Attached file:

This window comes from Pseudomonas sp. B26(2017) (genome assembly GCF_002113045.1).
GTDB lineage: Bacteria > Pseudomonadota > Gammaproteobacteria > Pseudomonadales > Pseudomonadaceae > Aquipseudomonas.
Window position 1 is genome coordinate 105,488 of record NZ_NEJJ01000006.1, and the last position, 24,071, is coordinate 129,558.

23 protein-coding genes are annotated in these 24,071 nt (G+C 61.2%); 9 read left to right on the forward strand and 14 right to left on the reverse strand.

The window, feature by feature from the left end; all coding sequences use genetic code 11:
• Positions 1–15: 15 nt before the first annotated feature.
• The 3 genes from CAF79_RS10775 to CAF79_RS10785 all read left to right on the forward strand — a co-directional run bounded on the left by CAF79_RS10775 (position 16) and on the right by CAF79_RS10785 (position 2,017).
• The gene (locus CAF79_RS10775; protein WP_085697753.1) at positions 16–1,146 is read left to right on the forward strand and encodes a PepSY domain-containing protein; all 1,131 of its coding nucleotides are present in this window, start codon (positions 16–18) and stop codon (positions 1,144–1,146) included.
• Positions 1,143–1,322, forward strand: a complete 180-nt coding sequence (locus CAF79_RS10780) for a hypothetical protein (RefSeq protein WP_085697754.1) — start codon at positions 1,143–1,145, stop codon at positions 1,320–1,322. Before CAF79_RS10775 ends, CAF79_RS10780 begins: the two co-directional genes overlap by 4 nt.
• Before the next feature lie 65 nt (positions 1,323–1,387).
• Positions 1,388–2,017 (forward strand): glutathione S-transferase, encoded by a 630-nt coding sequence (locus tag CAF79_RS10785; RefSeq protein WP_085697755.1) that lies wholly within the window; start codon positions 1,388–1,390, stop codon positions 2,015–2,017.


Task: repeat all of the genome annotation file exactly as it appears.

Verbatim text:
This window comes from Pseudomonas sp. B26(2017) (genome assembly GCF_002113045.1).
GTDB lineage: Bacteria > Pseudomonadota > Gammaproteobacteria > Pseudomonadales > Pseudomonadaceae > Aquipseudomonas.
Window position 1 is genome coordinate 105,488 of record NZ_NEJJ01000006.1, and the last position, 24,071, is coordinate 129,558.

23 protein-coding genes are annotated in these 24,071 nt (G+C 61.2%); 9 read left to right on the forward strand and 14 right to left on the reverse strand.

The window, feature by feature from the left end; all coding sequences use genetic code 11:
• Positions 1–15: 15 nt before the first annotated feature.
• The 3 genes from CAF79_RS10775 to CAF79_RS10785 all read left to right on the forward strand — a co-directional run bounded on the left by CAF79_RS10775 (position 16) and on the right by CAF79_RS10785 (position 2,017).
• The gene (locus CAF79_RS10775; protein WP_085697753.1) at positions 16–1,146 is read left to right on the forward strand and encodes a PepSY domain-containing protein; all 1,131 of its coding nucleotides are present in this window, start codon (positions 16–18) and stop codon (positions 1,144–1,146) included.
• Positions 1,143–1,322, forward strand: a complete 180-nt coding sequence (locus CAF79_RS10780) for a hypothetical protein (RefSeq protein WP_085697754.1) — start codon at positions 1,143–1,145, stop codon at positions 1,320–1,322. Before CAF79_RS10775 ends, CAF79_RS10780 begins: the two co-directional genes overlap by 4 nt.
• Before the next feature lie 65 nt (positions 1,323–1,387).
• Positions 1,388–2,017 (forward strand): glutathione S-transferase, encoded by a 630-nt coding sequence (locus tag CAF79_RS10785; RefSeq protein WP_085697755.1) that lies wholly within the window; start codon positions 1,388–1,390, stop codon positions 2,015–2,017.